Jane Fonda’s first French-speaking film in 40 years finds her leading a joyous ensemble of septuagenarians in a sweet, thoughtful and spirited examination of how to grow old with dignity and pride in a regrettable era when senior citizens have been reduced to the status of a political agenda. At 74, Ms. Fonda is a testament to the benefits of exercise, the stimulation of cognitive effort, up-to-the-minute cosmetics, a healthy lifestyle—and the money to afford them all. She is glorious at any age, in any language, and is a class act on the screen who is always welcome.
In All Together, sensitively directed by Stéphane Robelin from his own intelligent screenplay, five close friends for 40 years who begin to sense, feel and smell their own mortality decide to bypass the cruel third act that awaits them, circumventing the inevitable horrors of the retirement home by moving in together. Jeanne (Fonda), born in America but living in France for most of her life, looks young enough to be the others’ granddaughter, but she’s an academic dying of an unspecified terminal disease who keeps her condition secret and confides in no one. Her husband, Albert (Pierre Richard), is a celebrated photographer in the early stages of Alzheimer’s who is losing his touch, balance and memory. Their friends Annie and Jean (Geraldine Chaplin and Guy Bedos) fight constantly, their outbursts fueled by the futility and frustration of Jean’s eroding virility as a left-wing political activist. He still finds plenty of passionate causes to protest, but nobody pays much attention to the anger and drive of an old man; even the police refuse to arrest him for disturbing the peace. The odd man out in their group is Claude (Claude Rich), a randy bachelor who still clings to his dwindling reputation as a lady-killer. His libido is still active, but his heart not on par with his sex drive. Climbing the stairs to visit a prostitute, he suffers a stroke. Gathering around his bed in the hospital while his grown son demands that he move to a pensioners’ home, the friends make a life-altering decision to move into Annie and Jean’s spacious home. If anything worse happens, Jeanne rationalizes, “we could all help each other cope.” In France, the movie is called And If We All Lived Together, which is probably a better title. From the day they all transport their books, music, creature comforts and boxes of belongings to the new house, the trajectoryfollows them through the experiences of aging—both funny and touching—with affection and compassion. Clearly they need each other to keep going. And the thread that links them is Jeanne’s handsome dog walker Dirk (Daniel Bruhl, who played the German war hero in Quentin Tarantino’s unforgettable Inglourious Basterds), an ethnology student who is studying them, culturally and domestically, for a Ph.D. dissertation he’s writing on senior citizens. Nothing of portentous profundity happens to address the Big Issues—Annie turns the garden into a swimming pool for her grandchildren, Albert’s dementia grows, and Claude bribes Dirk to fill a prescription for Viagra—but the inevitably sad ending is leavened by a sense of community that continues even after death. The acting is solid, and the maturity of vision mixed with humor should appeal to the same audience that turned The Best Exotic Marigold Hotel into such an unexpected runaway hit. Jane Fonda may be the marquee value, but she does not act like a star. Admirably, she fits into the veteran ensemble like the seasoned pro she is, and in All Together, she’s only one of the many important and diverse pieces of a jigsaw devoted to Ruth Gordon’s premise that age is only something they stamp in your passport.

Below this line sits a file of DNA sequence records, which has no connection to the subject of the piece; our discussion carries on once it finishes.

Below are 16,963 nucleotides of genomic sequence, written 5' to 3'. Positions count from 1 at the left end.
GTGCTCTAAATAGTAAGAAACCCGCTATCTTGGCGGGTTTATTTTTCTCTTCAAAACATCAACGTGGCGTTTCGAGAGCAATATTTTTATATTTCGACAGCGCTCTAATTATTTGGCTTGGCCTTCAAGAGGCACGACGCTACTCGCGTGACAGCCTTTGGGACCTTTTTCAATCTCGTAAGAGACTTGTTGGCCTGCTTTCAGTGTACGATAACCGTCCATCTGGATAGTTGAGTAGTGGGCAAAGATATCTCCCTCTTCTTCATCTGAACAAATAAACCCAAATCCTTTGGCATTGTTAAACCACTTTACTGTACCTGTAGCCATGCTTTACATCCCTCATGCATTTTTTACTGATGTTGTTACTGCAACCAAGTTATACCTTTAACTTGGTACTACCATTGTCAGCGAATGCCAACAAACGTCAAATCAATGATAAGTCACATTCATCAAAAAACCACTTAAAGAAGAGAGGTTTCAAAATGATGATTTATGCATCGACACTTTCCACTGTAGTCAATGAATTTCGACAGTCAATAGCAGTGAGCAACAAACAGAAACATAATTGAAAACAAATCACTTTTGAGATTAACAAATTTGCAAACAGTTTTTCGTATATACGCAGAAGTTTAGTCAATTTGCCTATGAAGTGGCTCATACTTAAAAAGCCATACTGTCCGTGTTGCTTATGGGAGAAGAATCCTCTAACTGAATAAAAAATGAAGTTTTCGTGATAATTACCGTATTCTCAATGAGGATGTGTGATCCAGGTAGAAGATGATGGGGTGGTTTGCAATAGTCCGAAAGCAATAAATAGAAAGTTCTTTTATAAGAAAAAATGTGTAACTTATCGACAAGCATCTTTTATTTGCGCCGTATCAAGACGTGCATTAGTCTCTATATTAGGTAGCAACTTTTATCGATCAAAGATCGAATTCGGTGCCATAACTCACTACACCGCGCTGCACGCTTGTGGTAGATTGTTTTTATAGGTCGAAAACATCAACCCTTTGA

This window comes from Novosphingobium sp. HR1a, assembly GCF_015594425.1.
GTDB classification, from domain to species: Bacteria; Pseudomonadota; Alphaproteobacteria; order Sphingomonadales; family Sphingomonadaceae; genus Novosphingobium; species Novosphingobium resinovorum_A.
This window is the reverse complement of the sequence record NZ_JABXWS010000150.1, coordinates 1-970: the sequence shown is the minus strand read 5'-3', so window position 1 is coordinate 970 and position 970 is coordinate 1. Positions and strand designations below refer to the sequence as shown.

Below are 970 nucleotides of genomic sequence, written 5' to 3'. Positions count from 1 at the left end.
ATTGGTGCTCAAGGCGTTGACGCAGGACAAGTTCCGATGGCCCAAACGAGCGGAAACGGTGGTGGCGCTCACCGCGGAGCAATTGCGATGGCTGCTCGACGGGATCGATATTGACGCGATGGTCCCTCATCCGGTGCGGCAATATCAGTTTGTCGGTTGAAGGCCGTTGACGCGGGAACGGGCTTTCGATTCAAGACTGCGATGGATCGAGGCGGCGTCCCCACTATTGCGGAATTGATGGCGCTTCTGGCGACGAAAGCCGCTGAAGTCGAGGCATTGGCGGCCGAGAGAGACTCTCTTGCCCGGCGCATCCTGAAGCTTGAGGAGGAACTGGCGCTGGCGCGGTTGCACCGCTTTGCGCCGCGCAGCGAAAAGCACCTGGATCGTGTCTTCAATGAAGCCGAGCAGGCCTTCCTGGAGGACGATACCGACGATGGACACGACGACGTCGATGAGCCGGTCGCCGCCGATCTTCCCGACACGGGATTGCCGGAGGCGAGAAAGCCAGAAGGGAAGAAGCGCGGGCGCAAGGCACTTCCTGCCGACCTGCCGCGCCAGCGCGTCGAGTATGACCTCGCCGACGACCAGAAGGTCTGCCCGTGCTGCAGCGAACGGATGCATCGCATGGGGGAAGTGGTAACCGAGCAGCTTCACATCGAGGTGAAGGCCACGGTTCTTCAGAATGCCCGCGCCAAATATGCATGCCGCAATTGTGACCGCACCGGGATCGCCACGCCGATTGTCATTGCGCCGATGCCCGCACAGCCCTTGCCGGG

Running Time 96 minutes
Written and Directed by Stéphane Robelin
Starring Guy Bedos, Daniel Brühl and Geraldine Chaplin
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